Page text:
Watching as The Muppets Go Hollywood For the First Time

The Paley Center for Media, which has locations in both New York and LA, dedicates itself to the preservation of television and radio history. Inside their vast archives of more than 150,000 television shows, commercials, and radio programs, there are thousands of important and funny programs waiting to be rediscovered by comedy nerds like you and me. Each week, this column will highlight a new gem waiting for you at the Paley Library to quietly laugh at. (Seriously, it’s a library, so keep it down.)

At the beginning of 2014, I reflected on the past year of this column and cited a compilation of Jim Henson’s early work as being particularly inspiring. I found it so inspiring, in fact, that I’ve been reading/devouring the new Jim Henson biography written by Brian Jay Jones, a remarkably detailed look at pretty much every facet of the man’s life. As one reads about his career, you come away with two important facts: he never stopped creating new things to work on and he was always ready to move on to the next big thing. It took him some time, but in 1976 he successfully managed to get enough interest in his very own Muppet Show. The show was almost instantly an enormous hit and a mere three years later, Henson and the rest of his crew were able to create The Muppet Movie. It too was a success and the Muppet train kept on rolling.

Today we look at an artifact of the promotion for the movie: an hour long special entitled The Muppets Go Hollywood. It’s not quite the movie and it’s not quite The Muppet Show, though it shares elements of both. Airing on May 16th, 1979, a month before the movie was released in the United States, the special is quite a lavish affair, featuring many celebrity cameos from the time period as the Muppets take over the Coconut Grove for the night.

As The Muppet Movie’s release date came closer and closer, Jim Henson (and Kermit) went on a whirlwind promotional tour, guest hosting The Tonight Show, appearing in a Cheerios commercial and producing this special. The Muppets crew always seemed to work quickly, filming entire episodes of The Muppet Show in six days or so, but according to Jones’ aforementioned biography, this hour-long special took just four weeks to produce from the writing of it to the final production. A production that features Muppets driving cars, performing four separate musical productions, dancing with (or in Animal’s case, chasing madly) dozens of celebrities at several different locations in the vast, and thoroughly packed Cocoanut Grove.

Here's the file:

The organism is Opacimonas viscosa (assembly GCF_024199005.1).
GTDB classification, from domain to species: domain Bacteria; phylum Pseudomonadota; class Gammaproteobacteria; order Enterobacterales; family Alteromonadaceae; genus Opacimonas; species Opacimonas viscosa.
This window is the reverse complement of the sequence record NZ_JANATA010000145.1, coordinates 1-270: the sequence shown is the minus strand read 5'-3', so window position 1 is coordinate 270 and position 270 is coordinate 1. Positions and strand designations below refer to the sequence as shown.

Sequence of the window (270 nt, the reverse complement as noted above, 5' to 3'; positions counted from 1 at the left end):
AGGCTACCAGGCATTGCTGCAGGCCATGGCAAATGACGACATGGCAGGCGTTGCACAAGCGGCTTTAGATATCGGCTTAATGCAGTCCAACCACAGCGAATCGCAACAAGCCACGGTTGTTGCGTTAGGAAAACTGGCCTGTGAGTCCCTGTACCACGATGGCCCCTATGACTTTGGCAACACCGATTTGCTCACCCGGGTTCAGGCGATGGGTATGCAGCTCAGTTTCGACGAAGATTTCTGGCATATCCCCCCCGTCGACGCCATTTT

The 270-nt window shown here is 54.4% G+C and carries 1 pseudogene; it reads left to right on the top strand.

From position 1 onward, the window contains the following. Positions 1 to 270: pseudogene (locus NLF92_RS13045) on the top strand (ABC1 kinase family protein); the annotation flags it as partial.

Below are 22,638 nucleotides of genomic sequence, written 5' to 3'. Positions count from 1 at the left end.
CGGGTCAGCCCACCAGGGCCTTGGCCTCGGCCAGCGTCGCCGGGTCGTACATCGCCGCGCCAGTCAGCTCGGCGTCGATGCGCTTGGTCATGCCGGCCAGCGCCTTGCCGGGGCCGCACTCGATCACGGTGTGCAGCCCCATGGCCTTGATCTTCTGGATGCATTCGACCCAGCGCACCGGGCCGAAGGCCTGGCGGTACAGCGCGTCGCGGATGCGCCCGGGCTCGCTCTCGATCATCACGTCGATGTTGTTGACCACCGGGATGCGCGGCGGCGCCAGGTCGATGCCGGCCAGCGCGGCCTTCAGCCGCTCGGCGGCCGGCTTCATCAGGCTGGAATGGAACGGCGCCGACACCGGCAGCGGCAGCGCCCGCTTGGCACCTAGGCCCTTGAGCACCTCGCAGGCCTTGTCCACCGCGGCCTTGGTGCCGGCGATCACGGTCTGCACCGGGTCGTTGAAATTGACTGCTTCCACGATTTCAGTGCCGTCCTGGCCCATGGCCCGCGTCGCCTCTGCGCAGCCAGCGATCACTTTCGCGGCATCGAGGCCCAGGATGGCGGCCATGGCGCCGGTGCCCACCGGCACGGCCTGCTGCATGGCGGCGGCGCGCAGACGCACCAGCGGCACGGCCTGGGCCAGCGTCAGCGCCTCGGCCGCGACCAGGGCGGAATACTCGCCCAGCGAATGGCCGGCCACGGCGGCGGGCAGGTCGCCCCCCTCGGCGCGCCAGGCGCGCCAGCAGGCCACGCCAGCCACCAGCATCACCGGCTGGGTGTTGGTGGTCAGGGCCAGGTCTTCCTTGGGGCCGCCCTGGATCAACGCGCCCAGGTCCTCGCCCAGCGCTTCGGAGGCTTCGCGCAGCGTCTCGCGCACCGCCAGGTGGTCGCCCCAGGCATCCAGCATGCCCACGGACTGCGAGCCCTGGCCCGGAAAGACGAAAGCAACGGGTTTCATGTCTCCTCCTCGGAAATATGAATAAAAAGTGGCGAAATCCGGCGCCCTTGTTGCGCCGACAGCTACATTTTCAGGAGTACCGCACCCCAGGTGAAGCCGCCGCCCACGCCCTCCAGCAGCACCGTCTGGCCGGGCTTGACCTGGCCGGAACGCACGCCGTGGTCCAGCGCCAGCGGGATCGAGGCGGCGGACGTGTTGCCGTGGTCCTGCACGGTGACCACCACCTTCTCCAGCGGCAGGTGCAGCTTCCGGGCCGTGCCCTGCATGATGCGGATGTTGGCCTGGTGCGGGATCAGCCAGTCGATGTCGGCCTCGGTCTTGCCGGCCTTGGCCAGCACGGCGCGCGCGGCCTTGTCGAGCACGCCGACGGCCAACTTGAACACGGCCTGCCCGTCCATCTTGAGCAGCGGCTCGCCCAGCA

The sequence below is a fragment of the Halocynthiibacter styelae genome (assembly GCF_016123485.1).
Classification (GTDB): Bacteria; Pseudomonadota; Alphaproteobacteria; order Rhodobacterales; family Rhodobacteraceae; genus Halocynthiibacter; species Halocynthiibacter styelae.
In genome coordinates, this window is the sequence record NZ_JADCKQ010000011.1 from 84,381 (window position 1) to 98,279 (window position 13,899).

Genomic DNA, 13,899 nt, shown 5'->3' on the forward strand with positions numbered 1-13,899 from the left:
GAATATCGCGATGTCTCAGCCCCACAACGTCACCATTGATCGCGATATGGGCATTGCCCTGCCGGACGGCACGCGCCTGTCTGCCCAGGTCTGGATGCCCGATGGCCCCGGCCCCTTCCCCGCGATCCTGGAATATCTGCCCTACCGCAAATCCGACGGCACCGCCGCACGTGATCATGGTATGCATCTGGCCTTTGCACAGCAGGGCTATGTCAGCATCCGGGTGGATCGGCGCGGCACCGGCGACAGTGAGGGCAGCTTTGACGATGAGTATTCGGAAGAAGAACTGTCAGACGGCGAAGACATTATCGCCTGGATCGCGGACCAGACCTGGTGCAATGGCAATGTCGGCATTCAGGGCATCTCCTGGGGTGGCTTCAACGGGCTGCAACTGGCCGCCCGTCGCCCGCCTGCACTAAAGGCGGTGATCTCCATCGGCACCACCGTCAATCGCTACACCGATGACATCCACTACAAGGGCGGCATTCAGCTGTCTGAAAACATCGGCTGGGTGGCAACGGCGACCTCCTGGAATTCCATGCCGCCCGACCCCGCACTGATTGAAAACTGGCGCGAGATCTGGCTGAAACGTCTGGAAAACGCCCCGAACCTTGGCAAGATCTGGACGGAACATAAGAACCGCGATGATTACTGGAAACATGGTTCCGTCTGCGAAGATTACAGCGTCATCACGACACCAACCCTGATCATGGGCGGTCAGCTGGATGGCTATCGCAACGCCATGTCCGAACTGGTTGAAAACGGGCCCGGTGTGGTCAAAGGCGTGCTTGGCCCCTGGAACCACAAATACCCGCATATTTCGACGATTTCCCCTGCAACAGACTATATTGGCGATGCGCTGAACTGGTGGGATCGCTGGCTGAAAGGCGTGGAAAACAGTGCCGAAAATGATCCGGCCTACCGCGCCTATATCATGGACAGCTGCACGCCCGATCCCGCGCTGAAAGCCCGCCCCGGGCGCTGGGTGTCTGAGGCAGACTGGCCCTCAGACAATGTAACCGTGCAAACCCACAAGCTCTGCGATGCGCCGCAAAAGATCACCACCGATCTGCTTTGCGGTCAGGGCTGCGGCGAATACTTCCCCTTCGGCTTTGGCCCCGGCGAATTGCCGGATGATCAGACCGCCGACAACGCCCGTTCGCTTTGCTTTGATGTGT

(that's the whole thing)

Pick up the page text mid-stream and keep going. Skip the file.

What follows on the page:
Though such a program would not exist for several years, The Muppets Go Hollywood is basically the Henson version of an E! red carpet affair. However, instead of Joan and Melissa Rivers we get Dick Van Dyke and Rita Moreno as our correspondents. Rita, if you’re not familiar, was the winner of the Best Supporting Actress for her work in West Side Story, and the third person ever to win an EGOT.

Admittedly, a lot of the special is fluff: a major section of the show’s opening is setup as if it is an award ceremony pre-show with Dick and Rita announcing what celebrities are arriving, such as Carl Reiner, Mel Brooks, Dom Deluise, and others, without anything for these folks to do but smile and wave. Eventually Statler and Waldorf drive by in their car to heckle (which the obviously continue to do throughout the night). Ultimately, the show doesn’t really get started until eight minutes in or so when a number of the larger, full-body monster Muppets perform a growling rendition of “Hooray for Hollywood” on stage at the Grove.

But that’s not to say there’s no entertainment to be found in the special. In fact, it’s a pretty darn good time capsule of what Hollywood might have looked like in the 1970s. Where else are you going to see Raquel Welch, Twiggy, and Cheryl Ladd dancing with a pig puppet? Or Rowlf and Johnny Mathis (look him up) perform “Never Before and Never Again” with a full brass band? Animal chasing after multiple starlets? Or Miss Piggy being carried into a room by four shirtless men on an Egyptian-themed chaise lounge? (To be fair, on that last one a lot of the entertainment value comes from staring at the lounge and trying to figure out how Frank Oz has squeezed himself inside of it.) The fact is, this is the only example of a Muppet show that was performed in front of a live studio audience at this scale, and it’s kind of dazzling to see how well it works, even as these Muppets are transplanted out of their imaginary theater and brought into a real one.

A couple of clips are shown from the film, including one introduced by Jim Henson himself who was hanging out at the Muppet party, featuring Paul Williams singing “Rainbow Connection.” Ultimately, however, this special is very clearly an hour-long commercial for The Muppet Movie and doesn’t work as well as it’s own thing. It’s definitely fun to watch Dick Van Dyke dance with Miss Piggy as he serenades her with “You Ought to Be in Pictures,” but the special lacks the wackiness and Muppet sense of humor that makes their productions so entertaining. Instead, the special floats from production to production, with brief linking material from the two hosts to connect from one piece to another.

But maybe you’ll disagree with me. Luckily enough, some YouTuber with a working VCR has captured the full special and placed it online for you to watch and decide for yourself. Please scroll down and enjoy.

Ramsey Ess is a freelance writer for television, podcaster and a guy on Twitter. His webseries, “Ramsey Has a Time Machine” just premiered a new episode featuring Julie Klausner.

Watching as The Muppets Go Hollywood For the First Time